Making the Net More Inclusive
IBM hopes to help disabled and illiterate users surf the Web
Those of us who find the Internet indispensable in our work, home and public lives may sometimes forget that for some folks, it’s less than useful—it’s inaccessible. Though the Web has long offered valuable resources for elderly, disabled and illiterate people—like connections to multimedia education, government services and research materials—user interfaces have yet to bridge the gap between those resources and the populations who need them most.
IBM, the National Institute of Design of India (NID) and the University of Tokyo’s Research Center for Advanced Science and Technology (RCAST) want to begin building that bridge. The three partners recently began exploring an open-source user-interface platform for mobile Web devices, in hopes of making them easier to use for disadvantaged people worldwide.
The project, part of the IBM's Open Collaborative Research program, which targets universities as research partners, focuses on two groups of underserved potential mobile-Web users: those who are illiterate and those who are disabled, particularly with limitations that commonly affect the elderly, such as compromised hearing or eyesight.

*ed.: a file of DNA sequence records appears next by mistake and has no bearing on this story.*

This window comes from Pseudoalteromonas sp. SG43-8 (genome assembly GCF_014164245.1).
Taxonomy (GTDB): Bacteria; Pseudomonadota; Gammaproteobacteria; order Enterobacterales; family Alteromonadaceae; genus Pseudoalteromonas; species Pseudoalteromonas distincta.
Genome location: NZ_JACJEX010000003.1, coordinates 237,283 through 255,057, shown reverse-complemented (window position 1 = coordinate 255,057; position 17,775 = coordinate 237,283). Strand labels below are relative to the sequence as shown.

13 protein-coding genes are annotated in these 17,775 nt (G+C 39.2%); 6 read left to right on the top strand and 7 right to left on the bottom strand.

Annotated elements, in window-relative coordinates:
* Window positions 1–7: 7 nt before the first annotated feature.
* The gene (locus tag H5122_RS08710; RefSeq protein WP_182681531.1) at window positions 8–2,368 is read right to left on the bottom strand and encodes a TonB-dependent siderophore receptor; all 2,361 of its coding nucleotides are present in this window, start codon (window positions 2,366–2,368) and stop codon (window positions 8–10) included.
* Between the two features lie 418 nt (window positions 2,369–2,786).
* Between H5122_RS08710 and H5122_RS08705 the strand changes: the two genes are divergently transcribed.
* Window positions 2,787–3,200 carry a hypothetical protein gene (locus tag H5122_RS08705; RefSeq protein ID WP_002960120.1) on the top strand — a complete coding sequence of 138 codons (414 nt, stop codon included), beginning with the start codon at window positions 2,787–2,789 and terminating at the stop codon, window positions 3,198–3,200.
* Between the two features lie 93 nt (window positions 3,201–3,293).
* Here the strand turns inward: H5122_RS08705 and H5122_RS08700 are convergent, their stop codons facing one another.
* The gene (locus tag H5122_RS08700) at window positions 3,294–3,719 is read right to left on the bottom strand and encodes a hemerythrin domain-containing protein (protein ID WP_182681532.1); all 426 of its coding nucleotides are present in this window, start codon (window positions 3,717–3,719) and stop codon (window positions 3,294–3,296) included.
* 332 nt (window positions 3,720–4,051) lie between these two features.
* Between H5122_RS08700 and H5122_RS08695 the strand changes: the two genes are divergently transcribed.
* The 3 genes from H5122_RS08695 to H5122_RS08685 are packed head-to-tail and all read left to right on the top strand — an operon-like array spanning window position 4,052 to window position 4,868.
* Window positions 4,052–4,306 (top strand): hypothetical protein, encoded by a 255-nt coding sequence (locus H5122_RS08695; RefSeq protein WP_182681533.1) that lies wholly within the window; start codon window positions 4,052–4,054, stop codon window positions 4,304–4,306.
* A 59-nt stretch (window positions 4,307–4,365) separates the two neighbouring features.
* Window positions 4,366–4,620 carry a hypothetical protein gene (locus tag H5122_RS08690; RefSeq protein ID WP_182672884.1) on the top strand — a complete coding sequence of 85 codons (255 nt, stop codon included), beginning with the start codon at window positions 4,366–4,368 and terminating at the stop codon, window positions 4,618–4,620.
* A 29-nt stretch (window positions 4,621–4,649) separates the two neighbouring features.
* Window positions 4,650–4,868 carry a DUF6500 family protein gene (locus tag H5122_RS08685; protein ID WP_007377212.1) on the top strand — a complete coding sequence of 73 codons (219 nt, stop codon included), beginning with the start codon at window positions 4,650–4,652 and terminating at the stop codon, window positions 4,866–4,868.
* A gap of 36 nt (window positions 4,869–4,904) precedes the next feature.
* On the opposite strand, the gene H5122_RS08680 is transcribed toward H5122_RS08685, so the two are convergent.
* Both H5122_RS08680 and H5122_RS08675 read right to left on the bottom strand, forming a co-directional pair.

Mobile phones have reached phenomenal penetration when used for voice communication, with about 4.6 billion subscriptions worldwide, according to the International Telecommunications Union. Mobile Web use is rising, too: The ITU counts 640 million mobile broadband subscriptions worldwide, compared with 490 fixed broadband subscriptions.
IBM’s research initiative provides hope that illiterate, elderly and disabled users might take equal advantage of the mobile Web. “There are still many people in the world who have not yet received the benefit of the Internet revolution” Chieko Asakawa, IBM fellow and chief technology officer of IBM's accessibility research, said in an e-mail. “We are beginning to see the mobile phones empowering the underprivileged to connect and use information.”
IBM and NID researchers in India will study the needs and preferences of illiterate and semiliterate users.
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